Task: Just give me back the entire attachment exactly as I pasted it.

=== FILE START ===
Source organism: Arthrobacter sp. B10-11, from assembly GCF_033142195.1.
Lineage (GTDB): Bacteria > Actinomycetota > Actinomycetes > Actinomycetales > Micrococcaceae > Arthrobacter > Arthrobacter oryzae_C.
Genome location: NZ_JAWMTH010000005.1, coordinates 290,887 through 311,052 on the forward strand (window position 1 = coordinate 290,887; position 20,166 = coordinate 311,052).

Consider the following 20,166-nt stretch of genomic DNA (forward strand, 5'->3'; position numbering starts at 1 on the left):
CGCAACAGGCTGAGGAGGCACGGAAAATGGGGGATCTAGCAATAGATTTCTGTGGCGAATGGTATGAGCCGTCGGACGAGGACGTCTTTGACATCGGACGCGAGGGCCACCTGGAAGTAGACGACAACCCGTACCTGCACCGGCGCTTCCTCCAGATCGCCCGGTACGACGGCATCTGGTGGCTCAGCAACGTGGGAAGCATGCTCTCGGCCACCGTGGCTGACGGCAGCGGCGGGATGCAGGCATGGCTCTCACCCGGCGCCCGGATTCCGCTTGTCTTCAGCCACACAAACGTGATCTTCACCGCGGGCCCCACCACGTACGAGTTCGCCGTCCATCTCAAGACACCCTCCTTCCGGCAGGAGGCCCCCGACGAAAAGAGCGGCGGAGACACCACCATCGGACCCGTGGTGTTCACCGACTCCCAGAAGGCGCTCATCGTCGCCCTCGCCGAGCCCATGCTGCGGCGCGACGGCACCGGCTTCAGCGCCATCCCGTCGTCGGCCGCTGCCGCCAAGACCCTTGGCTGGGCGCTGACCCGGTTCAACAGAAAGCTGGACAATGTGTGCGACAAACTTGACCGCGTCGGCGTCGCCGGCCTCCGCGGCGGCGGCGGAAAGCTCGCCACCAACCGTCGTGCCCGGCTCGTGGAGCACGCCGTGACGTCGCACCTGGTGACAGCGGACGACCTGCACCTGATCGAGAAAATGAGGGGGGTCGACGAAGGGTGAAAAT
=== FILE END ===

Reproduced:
Source organism: Arthrobacter sp. B10-11, from assembly GCF_033142195.1.
Lineage (GTDB): Bacteria > Actinomycetota > Actinomycetes > Actinomycetales > Micrococcaceae > Arthrobacter > Arthrobacter oryzae_C.
Genome location: NZ_JAWMTH010000005.1, coordinates 290,887 through 311,052 on the forward strand (window position 1 = coordinate 290,887; position 20,166 = coordinate 311,052).

Consider the following 20,166-nt stretch of genomic DNA (forward strand, 5'->3'; position numbering starts at 1 on the left):
CGCAACAGGCTGAGGAGGCACGGAAAATGGGGGATCTAGCAATAGATTTCTGTGGCGAATGGTATGAGCCGTCGGACGAGGACGTCTTTGACATCGGACGCGAGGGCCACCTGGAAGTAGACGACAACCCGTACCTGCACCGGCGCTTCCTCCAGATCGCCCGGTACGACGGCATCTGGTGGCTCAGCAACGTGGGAAGCATGCTCTCGGCCACCGTGGCTGACGGCAGCGGCGGGATGCAGGCATGGCTCTCACCCGGCGCCCGGATTCCGCTTGTCTTCAGCCACACAAACGTGATCTTCACCGCGGGCCCCACCACGTACGAGTTCGCCGTCCATCTCAAGACACCCTCCTTCCGGCAGGAGGCCCCCGACGAAAAGAGCGGCGGAGACACCACCATCGGACCCGTGGTGTTCACCGACTCCCAGAAGGCGCTCATCGTCGCCCTCGCCGAGCCCATGCTGCGGCGCGACGGCACCGGCTTCAGCGCCATCCCGTCGTCGGCCGCTGCCGCCAAGACCCTTGGCTGGGCGCTGACCCGGTTCAACAGAAAGCTGGACAATGTGTGCGACAAACTTGACCGCGTCGGCGTCGCCGGCCTCCGCGGCGGCGGCGGAAAGCTCGCCACCAACCGTCGTGCCCGGCTCGTGGAGCACGCCGTGACGTCGCACCTGGTGACAGCGGACGACCTGCACCTGATCGAGAAAATGAGGGGGGTCGACGAAGGGTGAAAAT